Today in India, menstruation is a hush-hush word despite it being the ultimate reality. There are organizations which are working day and night to eradicate the stigmas associated with it.
The teams at Unipads and Driverben are pioneers in this social revolution who have a broader vision to start a dialogue around menstruation by breaking all taboos and stigmas.
In order to do this, Unipads and Driverben came together once again and met women drivers in an attempt to break out of the secrecy associated with talking about menstruation and challenges associated with it.
Unipads, is an Ahmedabad based manufacturer and distributor of reusable sanitary pads founded by Geeta Solanki.
The driving idea of Unipads is to empower women, by making them financially independent. At the same time, we want to reach out to maximum women and educate them about the importance of hygiene during menstruation, thereby making us a company that is “For women, by women”.
The campaign launch event centered around meeting 45 young and middle aged women. The workshop revolved around understanding their current habits during menstruation, motivating them to be more open about it and explaining the benefits of reusable sanitary pads.
Both teams have collaborated to start a campaign “Yes, I am bleeding” as an attempt to make menstruation a topic that deserves much more discussion and openness. We believe that women need to take it upon themselves to bring this change in the society. Until and unless we don’t initiate talk, menstruation will always be associated with shame and secrecy; something that doesn’t deserve any attention.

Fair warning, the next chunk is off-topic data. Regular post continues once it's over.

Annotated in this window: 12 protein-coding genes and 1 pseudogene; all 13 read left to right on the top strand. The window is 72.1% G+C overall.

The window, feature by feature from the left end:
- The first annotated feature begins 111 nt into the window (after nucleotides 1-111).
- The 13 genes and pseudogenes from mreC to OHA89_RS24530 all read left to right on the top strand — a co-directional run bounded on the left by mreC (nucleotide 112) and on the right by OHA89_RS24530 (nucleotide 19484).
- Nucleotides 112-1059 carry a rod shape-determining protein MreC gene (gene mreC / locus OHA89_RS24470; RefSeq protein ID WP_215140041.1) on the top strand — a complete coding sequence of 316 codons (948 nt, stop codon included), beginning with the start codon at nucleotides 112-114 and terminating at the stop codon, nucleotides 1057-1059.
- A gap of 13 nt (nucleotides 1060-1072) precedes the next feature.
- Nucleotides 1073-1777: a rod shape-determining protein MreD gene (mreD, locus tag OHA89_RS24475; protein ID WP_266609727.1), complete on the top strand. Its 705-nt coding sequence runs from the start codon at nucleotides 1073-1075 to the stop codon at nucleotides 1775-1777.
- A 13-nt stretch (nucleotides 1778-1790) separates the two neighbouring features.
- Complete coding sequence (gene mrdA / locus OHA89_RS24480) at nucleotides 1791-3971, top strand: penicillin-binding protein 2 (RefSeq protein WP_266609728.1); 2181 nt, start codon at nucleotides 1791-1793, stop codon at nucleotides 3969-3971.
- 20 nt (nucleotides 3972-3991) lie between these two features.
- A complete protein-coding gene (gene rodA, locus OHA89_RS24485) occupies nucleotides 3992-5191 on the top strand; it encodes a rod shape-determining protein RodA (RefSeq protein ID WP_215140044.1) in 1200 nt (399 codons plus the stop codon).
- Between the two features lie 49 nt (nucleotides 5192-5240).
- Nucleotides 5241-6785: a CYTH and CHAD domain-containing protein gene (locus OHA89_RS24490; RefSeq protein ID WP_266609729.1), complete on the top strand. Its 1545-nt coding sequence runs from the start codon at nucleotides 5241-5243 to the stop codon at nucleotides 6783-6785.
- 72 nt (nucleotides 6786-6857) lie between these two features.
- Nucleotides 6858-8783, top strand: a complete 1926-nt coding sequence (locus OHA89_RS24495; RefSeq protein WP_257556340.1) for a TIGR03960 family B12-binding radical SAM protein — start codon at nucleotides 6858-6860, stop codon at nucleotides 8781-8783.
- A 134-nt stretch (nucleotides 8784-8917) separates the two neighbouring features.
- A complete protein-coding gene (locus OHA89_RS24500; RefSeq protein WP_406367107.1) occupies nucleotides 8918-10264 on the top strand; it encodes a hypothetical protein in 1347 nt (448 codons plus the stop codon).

Bleeding is a monthly universal phenomenon and at times we need to let people know without being ashamed of it or trying to hide it. So in an attempt to bid adieu to days where purchasing sanitary napkins needed extra preparation and sanitary ads on TV caused us to be uncomfortable in our seats if family is around, we created a waist coast bearing the words “Yes, I am bleeding”.
At the event, the team at Unipads presented these waist coats to the drivers and requested them to wear it during the 5 days of their menstruation as a move to break the barriers of secrecy.
With this, we hope that we are able to progress towards a society that is more aware and open of menstruation and challenges that women face in today’s world.